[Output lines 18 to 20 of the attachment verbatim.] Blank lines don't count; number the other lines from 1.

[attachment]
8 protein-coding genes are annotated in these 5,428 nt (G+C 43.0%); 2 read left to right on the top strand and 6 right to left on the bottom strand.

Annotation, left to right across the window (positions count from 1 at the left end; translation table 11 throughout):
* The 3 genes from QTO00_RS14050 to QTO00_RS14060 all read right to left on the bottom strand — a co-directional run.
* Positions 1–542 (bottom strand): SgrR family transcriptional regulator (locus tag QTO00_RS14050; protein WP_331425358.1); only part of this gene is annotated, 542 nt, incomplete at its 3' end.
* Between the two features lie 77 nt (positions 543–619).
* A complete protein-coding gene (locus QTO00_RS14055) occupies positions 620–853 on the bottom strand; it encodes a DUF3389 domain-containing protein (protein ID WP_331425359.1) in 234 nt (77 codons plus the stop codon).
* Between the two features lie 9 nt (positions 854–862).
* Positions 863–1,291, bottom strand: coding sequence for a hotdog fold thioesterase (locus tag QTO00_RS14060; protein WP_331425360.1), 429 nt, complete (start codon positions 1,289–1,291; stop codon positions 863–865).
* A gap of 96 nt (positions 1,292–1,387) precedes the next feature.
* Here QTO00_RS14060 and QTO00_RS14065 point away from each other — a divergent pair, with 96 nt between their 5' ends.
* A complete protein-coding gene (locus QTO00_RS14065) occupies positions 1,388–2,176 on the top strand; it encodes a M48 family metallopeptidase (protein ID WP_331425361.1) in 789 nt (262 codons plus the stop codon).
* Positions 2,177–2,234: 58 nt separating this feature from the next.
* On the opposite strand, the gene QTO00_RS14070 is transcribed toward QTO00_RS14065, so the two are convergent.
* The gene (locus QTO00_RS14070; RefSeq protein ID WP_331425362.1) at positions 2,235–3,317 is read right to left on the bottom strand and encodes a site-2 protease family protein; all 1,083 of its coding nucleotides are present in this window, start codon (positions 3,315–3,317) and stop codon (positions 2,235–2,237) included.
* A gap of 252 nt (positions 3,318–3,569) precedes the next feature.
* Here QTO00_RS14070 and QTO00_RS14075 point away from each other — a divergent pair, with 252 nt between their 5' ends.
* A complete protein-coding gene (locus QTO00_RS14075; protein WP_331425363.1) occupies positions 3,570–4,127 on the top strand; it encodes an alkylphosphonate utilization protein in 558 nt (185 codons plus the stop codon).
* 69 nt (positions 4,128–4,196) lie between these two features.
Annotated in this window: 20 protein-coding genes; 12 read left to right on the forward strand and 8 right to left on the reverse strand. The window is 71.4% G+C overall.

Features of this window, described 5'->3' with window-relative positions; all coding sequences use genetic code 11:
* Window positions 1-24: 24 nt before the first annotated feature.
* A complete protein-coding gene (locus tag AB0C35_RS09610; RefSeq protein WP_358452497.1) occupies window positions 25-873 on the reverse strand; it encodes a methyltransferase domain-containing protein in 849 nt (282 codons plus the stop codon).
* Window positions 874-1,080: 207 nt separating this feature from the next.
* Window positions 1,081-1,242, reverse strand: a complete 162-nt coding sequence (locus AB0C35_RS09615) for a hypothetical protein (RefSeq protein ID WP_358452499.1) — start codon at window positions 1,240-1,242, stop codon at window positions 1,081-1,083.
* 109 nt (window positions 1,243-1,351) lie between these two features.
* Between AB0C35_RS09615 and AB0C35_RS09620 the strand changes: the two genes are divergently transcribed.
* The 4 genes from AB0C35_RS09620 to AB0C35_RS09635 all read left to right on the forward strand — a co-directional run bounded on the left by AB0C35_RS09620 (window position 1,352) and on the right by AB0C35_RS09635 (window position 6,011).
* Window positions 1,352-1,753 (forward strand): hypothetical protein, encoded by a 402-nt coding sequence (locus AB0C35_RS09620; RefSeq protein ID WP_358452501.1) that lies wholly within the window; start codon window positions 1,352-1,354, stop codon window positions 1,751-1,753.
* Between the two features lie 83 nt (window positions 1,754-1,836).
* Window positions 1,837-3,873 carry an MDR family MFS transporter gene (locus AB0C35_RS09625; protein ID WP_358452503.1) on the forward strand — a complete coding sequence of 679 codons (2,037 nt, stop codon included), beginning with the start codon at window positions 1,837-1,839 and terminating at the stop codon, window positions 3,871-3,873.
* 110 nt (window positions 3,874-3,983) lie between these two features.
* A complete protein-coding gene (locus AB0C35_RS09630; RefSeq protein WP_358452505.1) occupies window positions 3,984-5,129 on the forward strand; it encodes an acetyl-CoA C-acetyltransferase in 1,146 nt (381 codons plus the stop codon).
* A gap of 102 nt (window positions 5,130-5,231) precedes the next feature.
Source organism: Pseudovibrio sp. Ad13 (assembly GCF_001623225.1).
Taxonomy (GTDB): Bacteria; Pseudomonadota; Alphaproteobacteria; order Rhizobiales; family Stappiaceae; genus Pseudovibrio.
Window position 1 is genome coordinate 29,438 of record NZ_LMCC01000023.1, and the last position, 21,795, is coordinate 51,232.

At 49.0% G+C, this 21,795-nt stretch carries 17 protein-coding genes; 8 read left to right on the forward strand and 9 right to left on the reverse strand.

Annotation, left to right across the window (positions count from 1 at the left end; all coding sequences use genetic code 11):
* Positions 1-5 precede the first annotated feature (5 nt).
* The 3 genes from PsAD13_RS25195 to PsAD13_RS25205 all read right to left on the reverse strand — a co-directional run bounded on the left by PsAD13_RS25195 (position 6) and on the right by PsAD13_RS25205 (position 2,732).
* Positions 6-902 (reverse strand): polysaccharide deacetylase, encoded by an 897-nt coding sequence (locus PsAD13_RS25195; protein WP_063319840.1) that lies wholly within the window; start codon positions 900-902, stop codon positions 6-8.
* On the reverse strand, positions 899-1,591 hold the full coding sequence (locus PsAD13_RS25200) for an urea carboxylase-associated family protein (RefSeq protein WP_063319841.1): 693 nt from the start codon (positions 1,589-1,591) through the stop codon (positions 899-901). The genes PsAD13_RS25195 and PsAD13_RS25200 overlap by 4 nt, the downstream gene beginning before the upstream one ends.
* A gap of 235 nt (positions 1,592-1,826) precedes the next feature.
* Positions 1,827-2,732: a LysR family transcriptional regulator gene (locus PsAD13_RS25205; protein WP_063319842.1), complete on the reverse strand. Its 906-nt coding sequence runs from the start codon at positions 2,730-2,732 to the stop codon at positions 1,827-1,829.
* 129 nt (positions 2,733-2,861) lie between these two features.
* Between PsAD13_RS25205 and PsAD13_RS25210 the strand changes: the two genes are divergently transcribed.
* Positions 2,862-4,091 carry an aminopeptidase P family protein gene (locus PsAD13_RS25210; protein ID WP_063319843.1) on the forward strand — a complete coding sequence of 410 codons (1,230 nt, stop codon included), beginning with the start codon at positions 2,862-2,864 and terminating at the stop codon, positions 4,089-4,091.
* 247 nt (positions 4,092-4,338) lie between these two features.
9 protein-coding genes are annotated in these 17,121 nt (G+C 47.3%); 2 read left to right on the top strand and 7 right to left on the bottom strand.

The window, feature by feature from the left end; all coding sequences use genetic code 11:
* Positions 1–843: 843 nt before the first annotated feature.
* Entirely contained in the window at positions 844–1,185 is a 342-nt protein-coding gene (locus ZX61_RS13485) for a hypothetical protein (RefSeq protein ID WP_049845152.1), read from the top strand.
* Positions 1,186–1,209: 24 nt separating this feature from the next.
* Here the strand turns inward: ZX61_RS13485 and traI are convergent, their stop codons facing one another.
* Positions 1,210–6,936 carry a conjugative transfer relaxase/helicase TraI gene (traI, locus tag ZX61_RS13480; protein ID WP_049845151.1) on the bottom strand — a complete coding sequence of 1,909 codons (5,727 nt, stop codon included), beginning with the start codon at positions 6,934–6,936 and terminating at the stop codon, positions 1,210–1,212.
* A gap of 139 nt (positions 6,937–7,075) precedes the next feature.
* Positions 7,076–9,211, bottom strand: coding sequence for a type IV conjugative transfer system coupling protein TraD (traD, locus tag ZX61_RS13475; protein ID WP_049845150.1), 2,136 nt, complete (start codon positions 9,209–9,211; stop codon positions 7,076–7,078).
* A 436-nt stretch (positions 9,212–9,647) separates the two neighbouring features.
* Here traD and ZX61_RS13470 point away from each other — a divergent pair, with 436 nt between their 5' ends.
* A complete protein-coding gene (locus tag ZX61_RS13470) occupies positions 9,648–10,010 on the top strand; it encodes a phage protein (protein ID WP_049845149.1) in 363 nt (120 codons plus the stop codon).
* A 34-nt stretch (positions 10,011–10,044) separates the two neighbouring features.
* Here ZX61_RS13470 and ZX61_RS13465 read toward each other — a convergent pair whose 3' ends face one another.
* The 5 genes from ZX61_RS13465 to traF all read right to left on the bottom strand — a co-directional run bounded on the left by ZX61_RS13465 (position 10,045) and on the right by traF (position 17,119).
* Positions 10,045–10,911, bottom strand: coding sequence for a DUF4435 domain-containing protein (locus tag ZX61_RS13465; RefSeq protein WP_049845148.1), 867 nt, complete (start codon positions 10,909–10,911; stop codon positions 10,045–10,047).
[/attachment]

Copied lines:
* 69 nt (positions 4,128–4,196) lie between these two features.
Annotated in this window: 20 protein-coding genes; 12 read left to right on the forward strand and 8 right to left on the reverse strand. The window is 71.4% G+C overall.

Features of this window, described 5'->3' with window-relative positions; all coding sequences use genetic code 11: